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April 26th Focus: Roberts Class

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April 26th



 



1894 – Jupiter -                 Majestic - Commissioned



1905 - Lübeck - Bremen-class - Commissioned



1916 - Ceres – Ceres Class – Laid Down



1941 – Abercrombie – Roberts class – Laid down



1943 - Arbiter – Bogue- and Repeat Bogue-class– laid down



1943 – Kalinin Bay – Casablanca-class– laid down



1943 – Intrepid – Essex-class- Launched



 



Allies



Laid down - 36



Launched - 30



Commissioned  - 34



 



Not Allies - one cruiser



 



1941



 



Britain is fighting alone. Casting about for anything to quicken the pace of building needed ships it was noted that the spare 15”42 turret originally built for HMS Furious (should her 18”/40 guns prove a failure) was available. Two 15” guns is not enough to make a battleship but makes for a very effective monitor. The same trick had been done using the turret from the Marshal Soult and commencing of building a new ship around it, HMS Roberts, one year before.



 



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So on April 26, 1941 a repeat of Roberts named HMS Abercrombie was begun. [i need to come clean here, our database says April 26th, but at least one other source I trust, D. K. Brown in The Design and Construction of British Warships 1939-1945, says May 26th]. I will talk about the class.



 



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The major failure of the World War One large monitors was not the guns but the engines and hull form. They were largely underpowered bluff bowed barges barely able to make headway in a stiff current with top speed in single digits. The Roberts were to be of longer and more slender form but still sporting very wide bulges as they would be close in shore and quite the target for mines and torpedoes. Roberts was designed to resist torpedoes with 1,000 pound warheads. The bulges were so wide the belt armor was sloping inward from top to bottom. Their great width provided the extra buoyancy to keep the draft at a shallow 12 feet.



 



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Unlike the normal sloping belts that have the top of the belt farther out and improve performance against plunging fire. Since the expectation was that these ship would face fire from shore batteries in the 6’ to 8” range the belt is listed as 200 pounds. Pounds? Yes, a number of sources keep to the practice of listing the armor as pounds per square foot. For steel armor 40 pounds per square foot equals 1 inch of thickness. The barbette and turret retained their battleship armor thicknesses while the remained of the ship was armored on a cruiser like scale.



Since no reliable drawings of the Marshal Soult existed the 15” gun barbette and turret were carefully measured and the Roberts designed around these items.



 



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The speed was set at 12 knots and engines were sought. This is a ship with a deep load displacement of over 9,100 tons and the machinery chosen was the same as in the Black Swan class sloops! The 4800 horsepower turbines produced the desired speed but the ships would never be called fast. Model trials were carried out and twin rudders fitted to give better maneuverability. A few additional construction details might be of interest.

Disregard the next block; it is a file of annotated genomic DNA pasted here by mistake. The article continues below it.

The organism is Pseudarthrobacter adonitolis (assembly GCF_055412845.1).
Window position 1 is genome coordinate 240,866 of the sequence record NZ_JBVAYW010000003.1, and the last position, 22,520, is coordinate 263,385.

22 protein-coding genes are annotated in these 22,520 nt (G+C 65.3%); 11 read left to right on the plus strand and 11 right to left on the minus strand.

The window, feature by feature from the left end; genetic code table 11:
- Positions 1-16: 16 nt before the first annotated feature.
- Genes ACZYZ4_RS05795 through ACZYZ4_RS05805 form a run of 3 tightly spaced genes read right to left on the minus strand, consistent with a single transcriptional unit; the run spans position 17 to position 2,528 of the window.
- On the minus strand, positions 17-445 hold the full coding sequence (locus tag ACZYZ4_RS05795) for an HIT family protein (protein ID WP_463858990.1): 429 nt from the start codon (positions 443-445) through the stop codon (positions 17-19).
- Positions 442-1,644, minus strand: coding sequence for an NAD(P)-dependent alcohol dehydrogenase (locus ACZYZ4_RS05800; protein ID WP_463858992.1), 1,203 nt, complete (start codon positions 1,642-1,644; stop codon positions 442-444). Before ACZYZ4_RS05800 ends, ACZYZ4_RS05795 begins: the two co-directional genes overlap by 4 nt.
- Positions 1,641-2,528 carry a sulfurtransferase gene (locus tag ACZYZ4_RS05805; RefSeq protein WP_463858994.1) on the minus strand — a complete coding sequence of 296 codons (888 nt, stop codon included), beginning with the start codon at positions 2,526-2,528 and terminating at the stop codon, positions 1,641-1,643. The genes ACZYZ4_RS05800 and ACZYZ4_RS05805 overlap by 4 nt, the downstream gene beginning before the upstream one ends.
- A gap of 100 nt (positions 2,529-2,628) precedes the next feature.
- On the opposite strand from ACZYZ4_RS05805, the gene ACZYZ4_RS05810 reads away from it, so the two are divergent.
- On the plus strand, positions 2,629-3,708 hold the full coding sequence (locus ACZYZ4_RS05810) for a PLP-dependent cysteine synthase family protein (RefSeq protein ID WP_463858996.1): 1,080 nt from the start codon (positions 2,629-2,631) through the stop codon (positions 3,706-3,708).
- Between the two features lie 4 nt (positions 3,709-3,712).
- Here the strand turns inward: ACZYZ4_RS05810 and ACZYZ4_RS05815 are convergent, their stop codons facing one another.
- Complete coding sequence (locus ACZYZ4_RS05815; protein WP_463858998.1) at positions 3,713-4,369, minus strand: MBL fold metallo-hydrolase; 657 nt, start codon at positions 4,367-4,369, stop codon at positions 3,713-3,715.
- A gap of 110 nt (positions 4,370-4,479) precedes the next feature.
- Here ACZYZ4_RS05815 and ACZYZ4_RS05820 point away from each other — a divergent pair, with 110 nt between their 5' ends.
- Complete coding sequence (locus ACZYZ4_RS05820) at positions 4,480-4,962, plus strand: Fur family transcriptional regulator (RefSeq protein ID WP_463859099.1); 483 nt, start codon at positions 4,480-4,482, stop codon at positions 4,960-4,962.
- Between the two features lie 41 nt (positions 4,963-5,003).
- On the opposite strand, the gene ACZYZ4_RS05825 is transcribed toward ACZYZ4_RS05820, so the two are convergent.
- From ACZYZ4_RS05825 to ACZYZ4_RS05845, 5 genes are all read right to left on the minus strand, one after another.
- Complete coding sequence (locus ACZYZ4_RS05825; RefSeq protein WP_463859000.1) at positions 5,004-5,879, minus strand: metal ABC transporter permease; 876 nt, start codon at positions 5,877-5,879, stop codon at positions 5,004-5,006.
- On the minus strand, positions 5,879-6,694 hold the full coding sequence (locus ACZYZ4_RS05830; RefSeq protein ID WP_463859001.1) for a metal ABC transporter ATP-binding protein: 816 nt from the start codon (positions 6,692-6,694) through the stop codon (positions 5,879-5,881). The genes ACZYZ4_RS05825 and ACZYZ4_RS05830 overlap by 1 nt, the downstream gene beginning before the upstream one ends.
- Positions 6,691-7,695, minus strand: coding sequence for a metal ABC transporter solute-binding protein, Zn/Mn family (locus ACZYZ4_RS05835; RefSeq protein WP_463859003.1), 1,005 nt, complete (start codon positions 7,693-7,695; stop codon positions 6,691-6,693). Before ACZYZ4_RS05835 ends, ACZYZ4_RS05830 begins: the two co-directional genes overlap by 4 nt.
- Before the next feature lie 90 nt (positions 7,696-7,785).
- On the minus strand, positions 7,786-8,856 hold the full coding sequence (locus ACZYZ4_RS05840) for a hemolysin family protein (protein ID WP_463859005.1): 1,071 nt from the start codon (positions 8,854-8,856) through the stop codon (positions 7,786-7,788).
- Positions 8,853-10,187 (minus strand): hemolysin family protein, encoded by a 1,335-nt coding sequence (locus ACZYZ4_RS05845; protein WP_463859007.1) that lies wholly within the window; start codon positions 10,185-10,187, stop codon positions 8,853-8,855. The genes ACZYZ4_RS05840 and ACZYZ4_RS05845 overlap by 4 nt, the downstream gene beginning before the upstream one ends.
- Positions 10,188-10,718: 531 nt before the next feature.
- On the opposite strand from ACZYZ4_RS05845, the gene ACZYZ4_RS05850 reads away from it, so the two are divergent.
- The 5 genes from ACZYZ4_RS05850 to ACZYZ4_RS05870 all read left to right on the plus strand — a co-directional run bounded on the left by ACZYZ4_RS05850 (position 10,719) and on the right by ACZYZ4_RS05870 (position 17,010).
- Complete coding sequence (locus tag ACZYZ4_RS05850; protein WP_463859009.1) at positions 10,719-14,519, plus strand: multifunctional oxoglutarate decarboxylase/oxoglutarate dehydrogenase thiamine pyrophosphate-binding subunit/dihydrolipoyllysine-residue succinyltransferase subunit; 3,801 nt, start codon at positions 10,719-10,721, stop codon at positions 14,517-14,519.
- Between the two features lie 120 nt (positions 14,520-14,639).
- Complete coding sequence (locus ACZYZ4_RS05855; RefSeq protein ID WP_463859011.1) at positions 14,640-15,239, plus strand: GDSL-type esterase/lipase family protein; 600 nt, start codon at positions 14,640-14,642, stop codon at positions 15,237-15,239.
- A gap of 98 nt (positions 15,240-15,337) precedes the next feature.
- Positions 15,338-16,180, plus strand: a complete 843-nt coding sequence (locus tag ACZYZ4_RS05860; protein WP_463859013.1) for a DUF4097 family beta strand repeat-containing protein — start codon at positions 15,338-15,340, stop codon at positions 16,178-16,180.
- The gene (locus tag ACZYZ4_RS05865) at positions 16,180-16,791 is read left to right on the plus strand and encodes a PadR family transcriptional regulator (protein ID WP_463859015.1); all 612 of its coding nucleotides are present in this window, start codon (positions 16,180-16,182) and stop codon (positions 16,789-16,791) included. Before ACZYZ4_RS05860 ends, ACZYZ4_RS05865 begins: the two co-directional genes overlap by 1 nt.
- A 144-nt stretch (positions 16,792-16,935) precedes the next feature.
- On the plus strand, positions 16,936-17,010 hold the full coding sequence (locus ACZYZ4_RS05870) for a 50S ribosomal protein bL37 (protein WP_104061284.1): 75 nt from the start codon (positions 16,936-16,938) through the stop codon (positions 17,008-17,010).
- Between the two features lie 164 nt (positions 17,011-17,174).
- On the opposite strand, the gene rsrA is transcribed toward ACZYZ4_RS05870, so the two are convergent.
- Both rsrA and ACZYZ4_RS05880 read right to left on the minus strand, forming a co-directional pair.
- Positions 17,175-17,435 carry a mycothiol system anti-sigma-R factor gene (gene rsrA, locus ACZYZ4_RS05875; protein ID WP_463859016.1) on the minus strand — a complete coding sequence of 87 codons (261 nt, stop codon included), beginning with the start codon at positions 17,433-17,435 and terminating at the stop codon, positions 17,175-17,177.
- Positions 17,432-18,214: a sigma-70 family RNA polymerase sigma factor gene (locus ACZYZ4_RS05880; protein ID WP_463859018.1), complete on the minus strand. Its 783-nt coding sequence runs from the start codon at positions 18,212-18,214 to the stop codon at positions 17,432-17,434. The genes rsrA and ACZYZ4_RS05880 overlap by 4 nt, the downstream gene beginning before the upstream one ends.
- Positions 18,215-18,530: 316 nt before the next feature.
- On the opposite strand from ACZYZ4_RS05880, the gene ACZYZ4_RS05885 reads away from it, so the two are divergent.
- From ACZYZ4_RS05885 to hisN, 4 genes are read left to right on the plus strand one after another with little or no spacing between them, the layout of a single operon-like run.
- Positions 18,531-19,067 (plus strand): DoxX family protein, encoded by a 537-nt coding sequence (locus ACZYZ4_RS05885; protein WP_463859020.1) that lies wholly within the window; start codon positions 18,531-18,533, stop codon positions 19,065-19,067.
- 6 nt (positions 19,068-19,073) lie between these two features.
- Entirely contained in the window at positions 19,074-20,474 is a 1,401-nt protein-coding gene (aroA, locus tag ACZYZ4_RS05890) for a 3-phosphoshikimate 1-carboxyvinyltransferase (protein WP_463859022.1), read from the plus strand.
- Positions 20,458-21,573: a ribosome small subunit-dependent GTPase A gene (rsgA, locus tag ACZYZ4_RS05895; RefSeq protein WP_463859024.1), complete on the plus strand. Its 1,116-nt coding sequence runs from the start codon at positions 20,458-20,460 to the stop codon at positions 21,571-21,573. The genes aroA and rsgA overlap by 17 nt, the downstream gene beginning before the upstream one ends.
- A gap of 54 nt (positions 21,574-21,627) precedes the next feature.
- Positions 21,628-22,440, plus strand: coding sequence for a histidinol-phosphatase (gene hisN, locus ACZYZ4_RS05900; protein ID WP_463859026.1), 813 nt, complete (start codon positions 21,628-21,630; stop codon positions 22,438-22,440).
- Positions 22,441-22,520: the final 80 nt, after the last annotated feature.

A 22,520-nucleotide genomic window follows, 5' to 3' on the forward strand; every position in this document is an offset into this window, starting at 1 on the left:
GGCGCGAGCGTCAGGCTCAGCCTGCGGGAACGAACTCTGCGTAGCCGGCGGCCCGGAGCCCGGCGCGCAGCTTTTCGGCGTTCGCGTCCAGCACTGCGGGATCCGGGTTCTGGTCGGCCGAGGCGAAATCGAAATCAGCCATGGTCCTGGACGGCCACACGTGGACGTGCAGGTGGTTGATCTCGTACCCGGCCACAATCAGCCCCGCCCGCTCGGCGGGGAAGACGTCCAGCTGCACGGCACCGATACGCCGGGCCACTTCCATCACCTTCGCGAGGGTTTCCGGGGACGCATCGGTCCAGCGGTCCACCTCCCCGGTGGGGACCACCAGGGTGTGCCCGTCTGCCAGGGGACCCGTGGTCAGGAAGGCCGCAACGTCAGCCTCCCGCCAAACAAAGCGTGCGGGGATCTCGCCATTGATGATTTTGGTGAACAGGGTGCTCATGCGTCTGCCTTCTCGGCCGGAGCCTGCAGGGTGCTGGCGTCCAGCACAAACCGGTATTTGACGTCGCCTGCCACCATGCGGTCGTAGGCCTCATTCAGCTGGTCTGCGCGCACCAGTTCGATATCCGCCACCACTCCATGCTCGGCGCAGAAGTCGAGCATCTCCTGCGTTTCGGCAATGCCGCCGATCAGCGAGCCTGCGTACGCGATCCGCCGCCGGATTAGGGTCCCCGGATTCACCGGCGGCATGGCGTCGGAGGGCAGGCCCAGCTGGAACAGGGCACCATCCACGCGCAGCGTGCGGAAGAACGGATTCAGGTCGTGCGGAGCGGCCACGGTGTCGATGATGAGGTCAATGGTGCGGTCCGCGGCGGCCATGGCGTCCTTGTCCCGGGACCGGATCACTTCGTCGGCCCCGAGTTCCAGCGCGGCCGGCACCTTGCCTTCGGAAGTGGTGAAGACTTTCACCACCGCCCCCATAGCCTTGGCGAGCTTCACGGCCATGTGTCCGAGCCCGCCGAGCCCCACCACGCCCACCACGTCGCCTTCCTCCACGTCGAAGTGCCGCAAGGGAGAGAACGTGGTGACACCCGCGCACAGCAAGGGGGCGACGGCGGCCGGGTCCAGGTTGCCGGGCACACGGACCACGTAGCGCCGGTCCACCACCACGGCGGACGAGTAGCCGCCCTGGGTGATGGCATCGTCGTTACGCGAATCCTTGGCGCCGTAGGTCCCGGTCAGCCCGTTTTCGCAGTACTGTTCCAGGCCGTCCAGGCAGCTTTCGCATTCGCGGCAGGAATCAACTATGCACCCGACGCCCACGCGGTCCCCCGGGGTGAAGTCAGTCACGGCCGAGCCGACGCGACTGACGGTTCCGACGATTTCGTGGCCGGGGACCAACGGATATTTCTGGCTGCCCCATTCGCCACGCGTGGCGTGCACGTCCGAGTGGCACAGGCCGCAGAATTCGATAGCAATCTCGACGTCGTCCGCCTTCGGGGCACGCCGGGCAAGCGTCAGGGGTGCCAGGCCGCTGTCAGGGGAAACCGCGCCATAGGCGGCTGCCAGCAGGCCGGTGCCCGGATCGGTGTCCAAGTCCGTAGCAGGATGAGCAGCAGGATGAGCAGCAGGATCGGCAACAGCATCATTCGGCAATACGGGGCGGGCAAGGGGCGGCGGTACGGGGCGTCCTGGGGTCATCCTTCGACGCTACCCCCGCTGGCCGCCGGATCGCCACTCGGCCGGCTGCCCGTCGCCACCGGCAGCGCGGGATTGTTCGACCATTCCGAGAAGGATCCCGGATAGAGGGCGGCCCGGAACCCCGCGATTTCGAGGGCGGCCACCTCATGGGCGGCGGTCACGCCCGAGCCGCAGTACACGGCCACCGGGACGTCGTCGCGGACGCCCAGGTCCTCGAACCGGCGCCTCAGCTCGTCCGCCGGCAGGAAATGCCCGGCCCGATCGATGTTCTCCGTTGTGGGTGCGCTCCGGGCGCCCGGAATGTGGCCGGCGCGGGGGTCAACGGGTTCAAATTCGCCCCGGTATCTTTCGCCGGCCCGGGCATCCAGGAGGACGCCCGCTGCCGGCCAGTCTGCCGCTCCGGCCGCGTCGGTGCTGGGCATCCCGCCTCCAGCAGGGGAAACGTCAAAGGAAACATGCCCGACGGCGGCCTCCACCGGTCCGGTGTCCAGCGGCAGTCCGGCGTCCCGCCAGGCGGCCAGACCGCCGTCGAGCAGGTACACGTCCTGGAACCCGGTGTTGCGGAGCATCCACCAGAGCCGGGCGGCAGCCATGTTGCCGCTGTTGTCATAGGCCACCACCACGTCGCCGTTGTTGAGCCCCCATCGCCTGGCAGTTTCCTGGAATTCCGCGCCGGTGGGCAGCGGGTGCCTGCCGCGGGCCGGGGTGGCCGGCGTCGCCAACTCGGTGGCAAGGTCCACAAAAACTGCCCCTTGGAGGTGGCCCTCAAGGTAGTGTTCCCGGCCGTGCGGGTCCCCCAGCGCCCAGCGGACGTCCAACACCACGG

The cooling for the magazines was 30,000 BTU/hour and two 20,000 BTU/hour plants kept food cool.



Two 200kW steam dynamos provide electrical power along with two 60kW oil powered ones.



There four 550 tons per hour salvage pump for flood compartments.



Distilling machinery produced 60 tons per day.



They stowed 550 tons of fuel oil.



 



The later Abercrombie increased, crew, electrical generation, water production, deck armor, funnel height, and refrigeration capacity.



Roberts was completed in October of 1941 and Abercrombie in May of 1943.



 



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Roberts immediately headed for the Med to support the Torch landing in North Africa. She was dmaged by two 500 kg bombs. She supported the Sicily and Salerno landing and was positioned off Sword beach for D-Day and supported post D-Day operations. She was sold for scrap but hired back as an accommodation ship lasting until 1965. One of her guns is outside the Imperial War Museum in London.



 



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Abercrombie also supported the landings in Sicily and was damaged by a contact mine. Repaired in Taranto she was damaged by two mines near Malta. Repaired again she was heading for the Pacific when the war ended. She was used for gunnery training until scrapped in 1954.



 



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I have to say I was a little surprised by the apparent popularity of these ships as models based on the number of photos on the web.



 



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Thanks for listening.


  • Cool 7

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